• Order healthier side items like fresh fruit, side salads, vegetables, or soups.
  • Choose salads without fatty meats like bacon or fried chicken. Remember, a little dressing goes a long way, and often dressing packets have more than one serving in them.
  • Look for vegetarian options. While grilled chicken is better than fried chicken, any meat from a fast food restaurant will usually add several hundred milligrams of sodium to your meal.
  • Use sauces sparingly. Ketchup, honey mustard, and other sauces are fine to use, but don’t go overboard. If you use too much, they could end up adding several hundred calories to your meal. Yellow mustard is a better low-calorie option and a little bit goes a long way.
  • Look for restaurants that have “fresh menus” or menu items that are clearly marked as healthier choices. For example, Taco Bell has their “Fresco” menu items.
  • Look for restaurants that offer fresh ingredients and give you several vegetable options.  Subway is a good example.
  • Avoid ordering coffee, soda or specialty coffee drinks. Stick to water or unsweetened tea.
  • In the mornings, stick to a small salad or green smoothie. Otherwise, try egg-white sandwiches, yogurt parfaits, or whole fruit. Many fast food chains offer these healthier options now. Half of a whole grain bagel with low-fat cream cheese is also an option that you may be able to work into your meal plan if the options above are not available.
Note: If you want more ideas for meal planning including what to do if you travel a lot, get the Death to Diabetes Cookbook along with the 90-Day Meal Planning Charts.  Besides providing lots of recipes, there are many ideas and suggestions for what to do when traveling, as well as how to prepare quick and easy meals.

Eating a Healthy Diet Is Not Expensive!  

Despite what you've heard, it does not cost more to eat healthy -- especially if you transition to a plant-based nutritional program such as the Death to Diabetes Super Meal Model. This kind of plant-based nutritional program avoids the high costs associated with eating excess animal meat, which is one of the most expensive items in the grocery store. In addition, if you avoid the high costs associated with eating out, you can actually save money by eating healthier!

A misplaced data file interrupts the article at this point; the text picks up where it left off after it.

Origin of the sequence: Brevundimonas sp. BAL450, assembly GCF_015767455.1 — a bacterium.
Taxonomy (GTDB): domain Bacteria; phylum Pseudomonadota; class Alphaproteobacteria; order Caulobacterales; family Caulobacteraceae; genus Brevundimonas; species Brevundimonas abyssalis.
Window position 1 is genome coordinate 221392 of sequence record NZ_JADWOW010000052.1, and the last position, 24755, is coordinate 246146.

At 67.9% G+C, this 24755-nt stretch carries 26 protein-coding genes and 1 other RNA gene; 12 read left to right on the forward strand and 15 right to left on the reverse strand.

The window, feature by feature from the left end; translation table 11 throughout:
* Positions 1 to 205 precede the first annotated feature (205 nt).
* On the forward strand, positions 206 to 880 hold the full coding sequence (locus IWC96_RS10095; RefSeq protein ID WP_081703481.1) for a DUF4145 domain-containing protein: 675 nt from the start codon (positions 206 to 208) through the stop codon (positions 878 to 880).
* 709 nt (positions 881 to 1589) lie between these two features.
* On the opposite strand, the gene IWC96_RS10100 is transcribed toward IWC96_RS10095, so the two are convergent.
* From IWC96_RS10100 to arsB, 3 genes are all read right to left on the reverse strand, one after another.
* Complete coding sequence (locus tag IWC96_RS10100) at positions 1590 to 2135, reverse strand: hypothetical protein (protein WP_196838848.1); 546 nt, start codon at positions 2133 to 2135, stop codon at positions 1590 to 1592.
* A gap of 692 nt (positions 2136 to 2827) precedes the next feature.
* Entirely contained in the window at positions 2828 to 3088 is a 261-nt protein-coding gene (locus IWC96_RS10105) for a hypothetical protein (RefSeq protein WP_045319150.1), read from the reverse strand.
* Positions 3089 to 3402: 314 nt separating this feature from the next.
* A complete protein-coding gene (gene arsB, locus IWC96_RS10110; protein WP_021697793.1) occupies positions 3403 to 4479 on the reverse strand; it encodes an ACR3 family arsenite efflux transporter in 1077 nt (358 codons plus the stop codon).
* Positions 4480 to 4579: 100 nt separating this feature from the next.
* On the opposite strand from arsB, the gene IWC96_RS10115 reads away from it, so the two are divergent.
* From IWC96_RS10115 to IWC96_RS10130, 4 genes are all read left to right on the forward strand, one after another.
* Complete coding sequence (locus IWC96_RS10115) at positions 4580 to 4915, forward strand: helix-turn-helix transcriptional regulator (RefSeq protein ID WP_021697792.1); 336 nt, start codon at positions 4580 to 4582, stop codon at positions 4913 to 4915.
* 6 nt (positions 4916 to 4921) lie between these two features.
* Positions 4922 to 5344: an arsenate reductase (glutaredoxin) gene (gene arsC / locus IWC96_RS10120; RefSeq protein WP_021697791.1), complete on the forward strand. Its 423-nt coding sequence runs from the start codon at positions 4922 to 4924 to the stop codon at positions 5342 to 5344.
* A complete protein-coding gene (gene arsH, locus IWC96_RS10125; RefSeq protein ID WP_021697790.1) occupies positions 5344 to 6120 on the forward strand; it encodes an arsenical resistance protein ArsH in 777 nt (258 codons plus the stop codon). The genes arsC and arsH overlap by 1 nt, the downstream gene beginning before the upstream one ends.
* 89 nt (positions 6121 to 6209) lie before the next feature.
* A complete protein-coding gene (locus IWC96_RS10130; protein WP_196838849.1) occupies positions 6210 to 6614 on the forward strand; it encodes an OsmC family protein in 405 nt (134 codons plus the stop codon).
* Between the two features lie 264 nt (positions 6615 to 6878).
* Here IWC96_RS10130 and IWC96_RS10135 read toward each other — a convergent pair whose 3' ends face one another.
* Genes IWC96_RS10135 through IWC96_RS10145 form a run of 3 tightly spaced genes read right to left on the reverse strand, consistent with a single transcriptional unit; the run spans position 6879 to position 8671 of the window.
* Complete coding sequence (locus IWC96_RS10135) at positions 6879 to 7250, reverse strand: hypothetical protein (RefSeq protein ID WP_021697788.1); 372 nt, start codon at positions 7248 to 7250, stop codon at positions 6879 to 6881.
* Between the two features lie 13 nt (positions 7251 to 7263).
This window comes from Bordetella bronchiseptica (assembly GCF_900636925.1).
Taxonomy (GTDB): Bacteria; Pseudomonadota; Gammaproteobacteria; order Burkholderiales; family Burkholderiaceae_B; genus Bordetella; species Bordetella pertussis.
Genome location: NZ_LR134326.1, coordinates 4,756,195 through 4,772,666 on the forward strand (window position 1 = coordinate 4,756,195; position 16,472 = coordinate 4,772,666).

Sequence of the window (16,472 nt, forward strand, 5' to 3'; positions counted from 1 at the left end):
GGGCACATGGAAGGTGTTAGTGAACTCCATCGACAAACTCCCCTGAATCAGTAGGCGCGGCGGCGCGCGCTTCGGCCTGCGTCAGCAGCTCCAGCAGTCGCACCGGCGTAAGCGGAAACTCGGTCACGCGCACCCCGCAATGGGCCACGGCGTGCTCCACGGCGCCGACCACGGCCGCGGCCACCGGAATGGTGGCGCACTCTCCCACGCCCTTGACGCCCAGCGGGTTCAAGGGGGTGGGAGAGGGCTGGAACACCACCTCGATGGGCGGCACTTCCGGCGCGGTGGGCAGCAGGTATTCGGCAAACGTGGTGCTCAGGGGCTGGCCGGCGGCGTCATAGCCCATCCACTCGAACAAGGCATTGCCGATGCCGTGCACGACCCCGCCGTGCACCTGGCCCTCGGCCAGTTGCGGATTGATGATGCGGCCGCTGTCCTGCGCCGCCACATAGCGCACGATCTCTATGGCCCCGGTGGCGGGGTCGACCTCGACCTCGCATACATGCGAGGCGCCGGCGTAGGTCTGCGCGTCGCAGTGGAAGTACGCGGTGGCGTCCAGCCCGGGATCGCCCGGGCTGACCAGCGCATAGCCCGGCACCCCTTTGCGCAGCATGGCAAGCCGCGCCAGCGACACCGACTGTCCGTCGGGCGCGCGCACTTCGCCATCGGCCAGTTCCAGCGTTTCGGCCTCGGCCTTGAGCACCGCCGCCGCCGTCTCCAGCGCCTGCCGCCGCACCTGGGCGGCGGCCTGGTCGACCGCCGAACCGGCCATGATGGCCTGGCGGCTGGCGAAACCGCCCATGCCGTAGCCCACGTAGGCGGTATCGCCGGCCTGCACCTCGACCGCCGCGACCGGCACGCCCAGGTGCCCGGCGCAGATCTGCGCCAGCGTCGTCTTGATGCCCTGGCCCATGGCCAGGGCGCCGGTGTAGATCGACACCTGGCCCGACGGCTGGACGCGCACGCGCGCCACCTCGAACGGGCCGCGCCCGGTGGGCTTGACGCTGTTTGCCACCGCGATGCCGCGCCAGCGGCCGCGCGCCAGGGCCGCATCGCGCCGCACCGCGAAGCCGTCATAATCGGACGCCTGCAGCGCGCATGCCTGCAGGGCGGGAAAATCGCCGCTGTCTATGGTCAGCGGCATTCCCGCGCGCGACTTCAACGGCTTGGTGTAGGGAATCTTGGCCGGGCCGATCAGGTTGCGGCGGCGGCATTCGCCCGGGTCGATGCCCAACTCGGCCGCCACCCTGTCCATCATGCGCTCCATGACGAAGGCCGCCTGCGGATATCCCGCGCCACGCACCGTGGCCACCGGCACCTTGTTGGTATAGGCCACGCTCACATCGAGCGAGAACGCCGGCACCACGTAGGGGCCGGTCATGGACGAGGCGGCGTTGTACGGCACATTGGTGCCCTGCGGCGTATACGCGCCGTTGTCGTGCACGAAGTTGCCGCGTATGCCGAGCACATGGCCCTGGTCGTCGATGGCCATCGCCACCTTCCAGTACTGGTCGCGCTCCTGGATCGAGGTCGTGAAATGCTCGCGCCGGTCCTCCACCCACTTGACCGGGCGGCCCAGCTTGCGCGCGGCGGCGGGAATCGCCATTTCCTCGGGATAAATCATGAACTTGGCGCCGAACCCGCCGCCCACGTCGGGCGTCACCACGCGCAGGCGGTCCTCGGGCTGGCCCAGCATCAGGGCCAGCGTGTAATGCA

Also, you will save even more money because you'll be able to avoid thousands of dollars of medical expenses for prescription drugs, OTC drugs, doctor visits, hospital stays, and surgeries. Most people discount this as savings because most people don't expect that they're going to spend thousands of dollars on medical expenses.

But, it's that kind of thinking that has led some people to end up in bankruptcy or homeless -- because of unplanned medical expenses. It's a little known secret that the Number 1 reason for bankruptcy in the United States is due to medical expenses! Many people are just one major disease or one major surgery away from bankruptcy or being homeless.

In addition, eating healthy reduces the amount of time you spend on sick days away from work. Staying healthy and being reliable such that you don't miss a lot of work may help you stay employed. Given today's economic climate, this cannot be overlooked as an important benefit of eating healthy.